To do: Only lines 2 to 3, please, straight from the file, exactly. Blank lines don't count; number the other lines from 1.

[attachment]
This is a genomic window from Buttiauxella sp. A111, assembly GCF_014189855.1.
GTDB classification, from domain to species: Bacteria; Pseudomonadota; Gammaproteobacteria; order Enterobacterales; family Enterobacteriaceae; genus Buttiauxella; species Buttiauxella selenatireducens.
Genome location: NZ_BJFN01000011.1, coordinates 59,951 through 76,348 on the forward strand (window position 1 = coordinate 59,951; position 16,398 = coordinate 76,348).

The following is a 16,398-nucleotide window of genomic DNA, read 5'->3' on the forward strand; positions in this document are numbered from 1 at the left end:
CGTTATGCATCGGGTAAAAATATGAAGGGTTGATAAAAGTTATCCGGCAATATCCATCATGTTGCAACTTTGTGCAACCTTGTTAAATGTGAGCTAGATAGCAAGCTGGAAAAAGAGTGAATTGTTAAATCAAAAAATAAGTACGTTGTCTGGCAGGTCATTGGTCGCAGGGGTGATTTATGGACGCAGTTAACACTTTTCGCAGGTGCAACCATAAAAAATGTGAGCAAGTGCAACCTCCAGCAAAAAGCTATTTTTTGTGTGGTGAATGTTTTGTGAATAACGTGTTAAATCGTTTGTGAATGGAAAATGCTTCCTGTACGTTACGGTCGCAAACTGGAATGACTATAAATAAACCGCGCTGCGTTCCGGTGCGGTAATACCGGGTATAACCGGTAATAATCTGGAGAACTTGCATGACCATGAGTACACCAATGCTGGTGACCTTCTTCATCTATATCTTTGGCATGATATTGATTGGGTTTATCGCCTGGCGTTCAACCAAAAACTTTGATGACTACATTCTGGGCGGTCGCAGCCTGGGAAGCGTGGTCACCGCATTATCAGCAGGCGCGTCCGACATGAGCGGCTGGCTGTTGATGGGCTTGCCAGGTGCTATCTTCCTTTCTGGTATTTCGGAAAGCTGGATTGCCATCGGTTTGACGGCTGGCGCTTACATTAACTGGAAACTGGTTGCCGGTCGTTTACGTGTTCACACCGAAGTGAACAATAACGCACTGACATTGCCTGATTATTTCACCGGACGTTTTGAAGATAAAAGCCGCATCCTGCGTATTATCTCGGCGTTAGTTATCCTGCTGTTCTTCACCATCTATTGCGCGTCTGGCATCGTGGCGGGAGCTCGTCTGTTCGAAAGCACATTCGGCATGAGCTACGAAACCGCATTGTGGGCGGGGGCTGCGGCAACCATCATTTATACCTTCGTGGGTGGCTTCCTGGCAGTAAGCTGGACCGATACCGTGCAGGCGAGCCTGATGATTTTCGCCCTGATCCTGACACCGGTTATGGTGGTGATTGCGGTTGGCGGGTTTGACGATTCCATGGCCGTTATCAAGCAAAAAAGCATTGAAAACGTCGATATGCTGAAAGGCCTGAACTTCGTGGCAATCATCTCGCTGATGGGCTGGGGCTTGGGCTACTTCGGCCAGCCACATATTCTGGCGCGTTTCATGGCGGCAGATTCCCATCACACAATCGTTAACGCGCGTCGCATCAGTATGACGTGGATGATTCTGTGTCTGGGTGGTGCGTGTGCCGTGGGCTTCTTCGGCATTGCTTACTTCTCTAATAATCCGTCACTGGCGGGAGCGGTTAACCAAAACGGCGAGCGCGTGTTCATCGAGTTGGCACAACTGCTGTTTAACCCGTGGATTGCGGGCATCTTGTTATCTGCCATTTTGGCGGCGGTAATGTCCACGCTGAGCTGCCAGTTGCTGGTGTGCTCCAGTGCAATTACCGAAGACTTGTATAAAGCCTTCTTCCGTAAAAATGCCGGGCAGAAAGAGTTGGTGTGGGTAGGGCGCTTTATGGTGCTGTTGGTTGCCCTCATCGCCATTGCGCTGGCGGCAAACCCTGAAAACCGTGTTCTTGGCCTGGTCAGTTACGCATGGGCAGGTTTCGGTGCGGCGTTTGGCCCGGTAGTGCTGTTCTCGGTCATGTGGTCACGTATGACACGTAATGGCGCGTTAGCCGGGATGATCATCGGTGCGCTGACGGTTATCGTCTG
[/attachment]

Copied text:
GTDB classification, from domain to species: Bacteria; Pseudomonadota; Gammaproteobacteria; order Enterobacterales; family Enterobacteriaceae; genus Buttiauxella; species Buttiauxella selenatireducens.
Genome location: NZ_BJFN01000011.1, coordinates 59,951 through 76,348 on the forward strand (window position 1 = coordinate 59,951; position 16,398 = coordinate 76,348).